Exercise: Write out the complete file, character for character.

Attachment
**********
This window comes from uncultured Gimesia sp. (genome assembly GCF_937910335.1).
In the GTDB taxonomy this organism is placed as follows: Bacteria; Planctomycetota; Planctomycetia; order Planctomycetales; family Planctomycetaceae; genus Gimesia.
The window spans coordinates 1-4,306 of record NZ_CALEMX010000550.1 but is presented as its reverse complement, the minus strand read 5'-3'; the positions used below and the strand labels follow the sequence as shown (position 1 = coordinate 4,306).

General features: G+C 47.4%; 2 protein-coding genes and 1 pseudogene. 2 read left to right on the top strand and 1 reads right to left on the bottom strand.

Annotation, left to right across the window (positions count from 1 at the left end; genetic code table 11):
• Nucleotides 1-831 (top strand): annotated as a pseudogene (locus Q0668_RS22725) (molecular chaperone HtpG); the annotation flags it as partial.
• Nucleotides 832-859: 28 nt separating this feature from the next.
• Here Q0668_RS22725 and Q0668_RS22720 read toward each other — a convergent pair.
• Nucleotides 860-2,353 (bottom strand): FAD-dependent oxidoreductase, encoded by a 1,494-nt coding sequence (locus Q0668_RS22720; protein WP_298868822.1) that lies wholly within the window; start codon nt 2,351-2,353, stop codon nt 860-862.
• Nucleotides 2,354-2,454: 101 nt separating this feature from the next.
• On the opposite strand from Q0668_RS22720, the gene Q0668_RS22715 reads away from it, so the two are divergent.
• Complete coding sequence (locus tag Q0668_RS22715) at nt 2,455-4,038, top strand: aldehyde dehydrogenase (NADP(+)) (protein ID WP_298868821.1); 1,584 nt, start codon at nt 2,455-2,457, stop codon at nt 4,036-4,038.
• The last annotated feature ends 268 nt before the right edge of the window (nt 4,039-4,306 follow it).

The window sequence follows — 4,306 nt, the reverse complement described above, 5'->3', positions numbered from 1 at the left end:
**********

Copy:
This window comes from uncultured Gimesia sp. (genome assembly GCF_937910335.1).
In the GTDB taxonomy this organism is placed as follows: Bacteria; Planctomycetota; Planctomycetia; order Planctomycetales; family Planctomycetaceae; genus Gimesia.
The window spans coordinates 1-4,306 of record NZ_CALEMX010000550.1 but is presented as its reverse complement, the minus strand read 5'-3'; the positions used below and the strand labels follow the sequence as shown (position 1 = coordinate 4,306).

General features: G+C 47.4%; 2 protein-coding genes and 1 pseudogene. 2 read left to right on the top strand and 1 reads right to left on the bottom strand.

Annotation, left to right across the window (positions count from 1 at the left end; genetic code table 11):
• Nucleotides 1-831 (top strand): annotated as a pseudogene (locus Q0668_RS22725) (molecular chaperone HtpG); the annotation flags it as partial.
• Nucleotides 832-859: 28 nt separating this feature from the next.
• Here Q0668_RS22725 and Q0668_RS22720 read toward each other — a convergent pair.
• Nucleotides 860-2,353 (bottom strand): FAD-dependent oxidoreductase, encoded by a 1,494-nt coding sequence (locus Q0668_RS22720; protein WP_298868822.1) that lies wholly within the window; start codon nt 2,351-2,353, stop codon nt 860-862.
• Nucleotides 2,354-2,454: 101 nt separating this feature from the next.
• On the opposite strand from Q0668_RS22720, the gene Q0668_RS22715 reads away from it, so the two are divergent.
• Complete coding sequence (locus tag Q0668_RS22715) at nt 2,455-4,038, top strand: aldehyde dehydrogenase (NADP(+)) (protein ID WP_298868821.1); 1,584 nt, start codon at nt 2,455-2,457, stop codon at nt 4,036-4,038.
• The last annotated feature ends 268 nt before the right edge of the window (nt 4,039-4,306 follow it).

The window sequence follows — 4,306 nt, the reverse complement described above, 5'->3', positions numbered from 1 at the left end: